Thomas de Groot <tho### [at] degrootorg> wrote:
> Generally, it doesn't need to be too sharp (or it looses its sharpness pretty
> soon anyway).
That's probably exactly how it should be, since tools that keep an edge are
generally very brittle... a property you might not want in hammer ;)
> Not sure but I guess areas on the fringes/just ouside of the granite
> outcrops would be more promising, and the metamorph, ancient sedimentary
You would be right, since those have always been the most interesting spots,
ime. Once in Fresno county, we found some marble. I've never seen marble with
such large grains. Right next to that we found garnet clusters (grossular,
probably). And then we began finding epidote, more garnets, and very beautiful
smokey quartz near some mines.
In the lower elevations of this general area, almost everything is hydrothermal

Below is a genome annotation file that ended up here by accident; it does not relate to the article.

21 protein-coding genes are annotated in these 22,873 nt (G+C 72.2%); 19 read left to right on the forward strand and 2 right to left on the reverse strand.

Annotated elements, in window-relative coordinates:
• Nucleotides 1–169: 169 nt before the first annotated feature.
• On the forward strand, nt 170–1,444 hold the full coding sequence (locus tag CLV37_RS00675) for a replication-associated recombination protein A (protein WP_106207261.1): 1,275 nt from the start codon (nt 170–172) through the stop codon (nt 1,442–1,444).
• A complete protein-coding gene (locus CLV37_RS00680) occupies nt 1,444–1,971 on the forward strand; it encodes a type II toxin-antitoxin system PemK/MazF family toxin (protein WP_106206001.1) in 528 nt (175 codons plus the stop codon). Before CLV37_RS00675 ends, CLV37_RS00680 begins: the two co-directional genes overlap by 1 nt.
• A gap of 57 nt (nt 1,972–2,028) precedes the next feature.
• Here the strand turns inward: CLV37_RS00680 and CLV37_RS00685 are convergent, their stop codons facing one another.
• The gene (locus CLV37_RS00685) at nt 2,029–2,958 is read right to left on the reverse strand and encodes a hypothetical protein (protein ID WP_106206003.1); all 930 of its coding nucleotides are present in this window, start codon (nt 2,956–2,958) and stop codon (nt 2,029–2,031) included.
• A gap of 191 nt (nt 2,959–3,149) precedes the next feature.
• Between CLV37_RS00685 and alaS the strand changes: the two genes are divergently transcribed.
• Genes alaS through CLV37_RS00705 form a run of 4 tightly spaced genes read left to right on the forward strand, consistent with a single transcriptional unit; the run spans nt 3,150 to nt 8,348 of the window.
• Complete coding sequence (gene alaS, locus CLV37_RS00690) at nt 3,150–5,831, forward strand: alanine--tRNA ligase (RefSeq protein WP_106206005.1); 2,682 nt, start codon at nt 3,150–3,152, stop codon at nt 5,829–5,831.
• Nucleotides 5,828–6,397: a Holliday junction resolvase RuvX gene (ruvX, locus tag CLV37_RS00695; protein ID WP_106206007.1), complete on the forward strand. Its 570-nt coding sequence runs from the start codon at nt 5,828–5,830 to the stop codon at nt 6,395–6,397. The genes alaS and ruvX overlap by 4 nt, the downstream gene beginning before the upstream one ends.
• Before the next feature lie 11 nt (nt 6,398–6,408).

and metapmorphic. You'll find shale with fossils, slate a ways off from the
shale, quartz veins running through both, soapstone in one area and serpentine
(an altered form of soapstone iirc) in another. Pyrite, gold, even pure sulphur
in some places. It's crazy.
And there's an area near a river which I suspect might be harboring corundum. In
that place you can find marble outcrops above an area with granite pegmatite (I
might have found a green beryl there as a kid but it's been lost). Since I
figured corundum is sometimes found in marble, and considering the prevalence of
aluminum in the area (micas, soap stone, etc.), I thought that maybe rubies and
whatnot could be possible as well.
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